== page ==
The Chief Public Prosecutor's Office in Istanbul issued arrest warrants for 35 suspects linked to the Gülenist Terrorist Group's (FETÖ) media network yesterday, out of which nine have been carried out so far, according to a judicial source.
The suspects were accused of using the ByLock mobile app that was allegedly exclusively used by FETÖ members.
The ByLock smartphone app is believed to have been cracked by Turkish security agencies, allowing them to identify tens of thousands of suspected FETÖ supporters.
Operations remain ongoing to apprehend the remaining suspects. Media outlets said among the detained was Ahmet Sağırlı, a former employee of Türkiye newspaper, Ömer Faruk Aydemir, a former employee of the private İhlas News Agency and BirGün newspaper editor Burak Ekici as well as a number of now-defunct media outlets linked to FETÖ.
Since December 2013, when FETÖ emerged as the perpetrator of two coup attempts against the government, the group has been regarded as a security threat. Prosecutors are claiming that the group's infiltrators in law enforcement, judiciary, bureaucracy and the military, had waged a long-running campaign to topple the government.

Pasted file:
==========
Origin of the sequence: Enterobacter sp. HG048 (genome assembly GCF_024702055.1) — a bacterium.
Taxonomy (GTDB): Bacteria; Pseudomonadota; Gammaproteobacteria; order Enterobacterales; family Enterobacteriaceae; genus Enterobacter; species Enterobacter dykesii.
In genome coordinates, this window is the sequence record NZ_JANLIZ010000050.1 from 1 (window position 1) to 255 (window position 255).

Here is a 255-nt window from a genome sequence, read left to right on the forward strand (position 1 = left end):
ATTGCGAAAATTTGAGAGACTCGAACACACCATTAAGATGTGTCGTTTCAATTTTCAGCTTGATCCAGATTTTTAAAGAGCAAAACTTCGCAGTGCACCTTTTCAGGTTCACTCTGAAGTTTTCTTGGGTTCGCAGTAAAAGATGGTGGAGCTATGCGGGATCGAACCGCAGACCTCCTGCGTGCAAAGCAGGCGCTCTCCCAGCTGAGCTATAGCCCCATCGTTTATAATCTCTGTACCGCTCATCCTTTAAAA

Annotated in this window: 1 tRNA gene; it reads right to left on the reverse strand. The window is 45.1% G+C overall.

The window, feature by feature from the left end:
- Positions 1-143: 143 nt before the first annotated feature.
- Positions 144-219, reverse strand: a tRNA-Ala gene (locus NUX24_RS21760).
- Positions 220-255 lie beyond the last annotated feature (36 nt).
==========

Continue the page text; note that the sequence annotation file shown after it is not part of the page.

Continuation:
In March, 29 defendants went before an Istanbul court for FETÖ's influence in the media, including Atilla Taş, a former pop singer turned columnist. They face prison terms of up to 22 years on charges of membership of a terrorist group, and aiding and abetting a terrorist group.
The terrorist group, which faces a new barrage of trials after the July 15 coup attempt, its latest bid to seize power through its infiltrators, is accused of running media outlets to vindicate its actions and orchestrating defamation campaigns against the group's critics.
The terrorist group once wielded considerable clout in the media where it ran a broadcaster. The group owned several TV stations, a publisher behind newspapers and magazines that disseminated the group's propaganda and several radio stations.
Most were closed down as part of the crackdown on FETÖ and were handed to trustees as the legal process against FETÖ members got underway. The media was key for Fetullah Gülen, the U.S.-based leader of the terrorist group, to spread his messages to his followers.
Gülen, who faces extradition from the U.S., is already implicated in a string of criminal cases from the coup attempt carried out by his followers in the army, to sham trials against his critics.
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